MANILA: The Philippine National Police reminded its officers that they cannot accept gifts from the public, but said it would defer to the “better wisdom” of President Duterte, who earlier said it was okay to receive gifts as long as there was no corruption involved.
In a statement on Saturday, PNP spokesman, Police Brig Gen Bernard Banac, said “we always explain to the public that there is no need to give gifts as we are just doing our job. We get paid by the Filipino people”.But Banac said “we submit to the better wisdom of our lawyer-President that it is harmless to receive gifts so long as there is no element of corruption involved and no oppression or abuse of authority is committed.”
Banac also noted that “(on) many occasions such as birthdays, anniversaries and Christmas, we (PNP personnel) find that food items are delivered from anonymous senders and grateful public. So instead of letting them get spoiled, we distribute them to the inmates in cells and the barangay tanods (watchmen) and volunteers.”
Speaking at a Camp Crame programme on Friday marking the 118th anniversary of the country’s police service, Duterte said he would not begrudge police officers for accepting gifts.
“I will not stop you. If you are given (something), take it. It is not bribery.... because it is allowed by law. What I mean (is), if there’s generosity in them, according to the anti-graft law, you cannot accept gifts? Foolishness, ” he said in a mix of English and Filipino.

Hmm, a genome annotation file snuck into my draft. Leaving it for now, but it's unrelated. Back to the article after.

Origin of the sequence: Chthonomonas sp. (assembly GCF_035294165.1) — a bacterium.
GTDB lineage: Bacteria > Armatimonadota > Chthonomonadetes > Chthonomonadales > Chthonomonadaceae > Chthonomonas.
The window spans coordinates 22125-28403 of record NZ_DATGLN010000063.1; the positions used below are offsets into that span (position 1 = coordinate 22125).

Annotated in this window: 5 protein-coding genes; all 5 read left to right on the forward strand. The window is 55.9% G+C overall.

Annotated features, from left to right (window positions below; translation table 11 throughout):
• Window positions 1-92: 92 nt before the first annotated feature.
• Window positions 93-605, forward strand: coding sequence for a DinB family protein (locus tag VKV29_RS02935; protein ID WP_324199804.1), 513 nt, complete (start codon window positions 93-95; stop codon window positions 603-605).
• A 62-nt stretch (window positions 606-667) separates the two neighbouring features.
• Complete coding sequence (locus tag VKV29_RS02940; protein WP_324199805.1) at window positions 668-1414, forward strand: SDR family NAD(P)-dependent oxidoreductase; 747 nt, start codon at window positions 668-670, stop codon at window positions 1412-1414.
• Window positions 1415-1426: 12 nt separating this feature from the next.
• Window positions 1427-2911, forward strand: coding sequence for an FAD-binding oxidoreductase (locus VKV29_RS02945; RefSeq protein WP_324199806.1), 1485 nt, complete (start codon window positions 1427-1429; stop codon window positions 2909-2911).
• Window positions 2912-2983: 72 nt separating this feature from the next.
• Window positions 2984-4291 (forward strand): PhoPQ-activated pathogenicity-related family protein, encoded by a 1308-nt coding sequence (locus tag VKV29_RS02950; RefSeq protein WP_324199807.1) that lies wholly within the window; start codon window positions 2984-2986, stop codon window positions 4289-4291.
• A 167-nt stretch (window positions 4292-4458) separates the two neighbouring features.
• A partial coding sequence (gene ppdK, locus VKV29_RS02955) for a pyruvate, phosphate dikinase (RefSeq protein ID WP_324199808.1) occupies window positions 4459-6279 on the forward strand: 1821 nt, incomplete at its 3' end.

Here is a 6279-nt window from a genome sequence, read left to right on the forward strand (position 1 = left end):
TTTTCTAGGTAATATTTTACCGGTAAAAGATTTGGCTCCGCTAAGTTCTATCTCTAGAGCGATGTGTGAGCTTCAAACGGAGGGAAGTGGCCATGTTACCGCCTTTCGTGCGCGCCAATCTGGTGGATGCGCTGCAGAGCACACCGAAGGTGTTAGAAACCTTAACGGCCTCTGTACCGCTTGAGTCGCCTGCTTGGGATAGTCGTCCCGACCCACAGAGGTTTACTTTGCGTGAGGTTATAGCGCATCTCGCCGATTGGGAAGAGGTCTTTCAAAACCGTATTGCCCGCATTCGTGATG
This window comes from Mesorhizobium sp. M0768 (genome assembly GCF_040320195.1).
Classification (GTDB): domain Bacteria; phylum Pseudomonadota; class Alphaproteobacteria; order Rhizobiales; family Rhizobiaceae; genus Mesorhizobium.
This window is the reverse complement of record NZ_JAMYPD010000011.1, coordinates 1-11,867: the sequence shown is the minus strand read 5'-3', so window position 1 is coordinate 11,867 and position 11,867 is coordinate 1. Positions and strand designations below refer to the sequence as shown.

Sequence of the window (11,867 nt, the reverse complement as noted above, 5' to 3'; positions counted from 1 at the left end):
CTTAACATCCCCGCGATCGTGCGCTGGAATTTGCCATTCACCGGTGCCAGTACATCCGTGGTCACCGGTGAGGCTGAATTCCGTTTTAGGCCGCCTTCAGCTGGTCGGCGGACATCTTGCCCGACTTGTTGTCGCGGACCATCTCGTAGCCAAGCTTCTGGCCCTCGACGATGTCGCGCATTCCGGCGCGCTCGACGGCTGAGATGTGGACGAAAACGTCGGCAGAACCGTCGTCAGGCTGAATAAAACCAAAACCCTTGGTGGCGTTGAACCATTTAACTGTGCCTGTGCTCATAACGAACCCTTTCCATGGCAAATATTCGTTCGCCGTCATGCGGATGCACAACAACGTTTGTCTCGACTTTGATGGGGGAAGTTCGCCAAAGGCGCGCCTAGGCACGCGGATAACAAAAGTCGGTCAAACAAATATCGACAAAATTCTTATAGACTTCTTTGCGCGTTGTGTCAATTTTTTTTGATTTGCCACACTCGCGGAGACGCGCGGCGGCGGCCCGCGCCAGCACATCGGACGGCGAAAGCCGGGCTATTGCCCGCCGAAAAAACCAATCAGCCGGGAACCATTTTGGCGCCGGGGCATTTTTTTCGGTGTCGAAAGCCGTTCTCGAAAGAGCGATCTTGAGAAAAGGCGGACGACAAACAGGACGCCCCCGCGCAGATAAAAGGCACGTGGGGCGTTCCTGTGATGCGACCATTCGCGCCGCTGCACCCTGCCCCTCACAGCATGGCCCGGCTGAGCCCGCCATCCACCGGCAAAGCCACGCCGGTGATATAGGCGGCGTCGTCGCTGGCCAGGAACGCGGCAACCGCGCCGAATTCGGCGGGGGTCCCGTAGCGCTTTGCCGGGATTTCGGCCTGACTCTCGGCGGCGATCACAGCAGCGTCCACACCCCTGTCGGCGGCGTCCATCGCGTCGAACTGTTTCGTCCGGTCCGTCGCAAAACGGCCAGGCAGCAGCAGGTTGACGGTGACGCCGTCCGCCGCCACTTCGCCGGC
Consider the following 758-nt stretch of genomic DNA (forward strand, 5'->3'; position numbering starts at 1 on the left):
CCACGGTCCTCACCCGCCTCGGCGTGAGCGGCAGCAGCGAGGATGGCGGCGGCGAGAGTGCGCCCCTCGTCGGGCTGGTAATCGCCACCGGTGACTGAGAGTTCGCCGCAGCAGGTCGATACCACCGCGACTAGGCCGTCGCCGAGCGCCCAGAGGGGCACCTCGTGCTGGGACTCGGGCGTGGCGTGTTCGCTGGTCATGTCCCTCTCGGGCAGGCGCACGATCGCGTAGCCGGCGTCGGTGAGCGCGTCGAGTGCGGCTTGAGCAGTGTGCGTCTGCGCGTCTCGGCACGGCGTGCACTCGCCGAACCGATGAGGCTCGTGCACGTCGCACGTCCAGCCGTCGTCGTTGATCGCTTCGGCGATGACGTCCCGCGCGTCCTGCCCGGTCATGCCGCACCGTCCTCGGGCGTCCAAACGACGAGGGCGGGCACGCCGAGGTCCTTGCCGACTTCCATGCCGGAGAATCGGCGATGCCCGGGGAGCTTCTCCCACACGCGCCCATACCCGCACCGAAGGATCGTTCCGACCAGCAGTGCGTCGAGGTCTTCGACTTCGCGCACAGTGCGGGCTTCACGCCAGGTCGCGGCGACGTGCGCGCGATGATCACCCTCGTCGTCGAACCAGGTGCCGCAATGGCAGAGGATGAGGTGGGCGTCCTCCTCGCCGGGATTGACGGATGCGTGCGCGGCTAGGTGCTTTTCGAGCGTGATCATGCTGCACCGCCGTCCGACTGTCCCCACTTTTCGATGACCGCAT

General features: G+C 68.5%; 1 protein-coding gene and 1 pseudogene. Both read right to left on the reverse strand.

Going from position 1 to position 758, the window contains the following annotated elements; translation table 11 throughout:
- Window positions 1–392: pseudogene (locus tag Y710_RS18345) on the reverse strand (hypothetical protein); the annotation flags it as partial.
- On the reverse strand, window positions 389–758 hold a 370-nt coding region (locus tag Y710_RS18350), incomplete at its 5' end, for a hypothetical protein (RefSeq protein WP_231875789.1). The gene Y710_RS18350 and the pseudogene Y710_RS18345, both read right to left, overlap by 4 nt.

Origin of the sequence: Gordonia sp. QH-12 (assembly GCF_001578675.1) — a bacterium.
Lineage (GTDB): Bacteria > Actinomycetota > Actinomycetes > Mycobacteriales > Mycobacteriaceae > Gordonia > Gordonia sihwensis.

“If you’re able to solve a crime and the family would like to be generous to you or nurture a feeling of gratitude for what you accomplished, then you accept. I have nothing against that, ” he added.
Republic Act No. 3019, or the Anti-Graft and Corrupt Practices Act, prohibits public officers from “directly or indirectly requesting or receiving any gift, present, share, percentage, or benefit, for himself or for any other person, in connection with any contract or transaction between the government and any other party, wherein the public officer in his official capacity has to intervene under the law.”
Section 14, however, states: “Unsolicited gifts or presents of insignificant value offered or given as a mere ordinary token of gratitude or friendship according to local customs or usage, shall be excepted from the provisions of this Act.” — Philippine Daily Inquirer/Asia News Network
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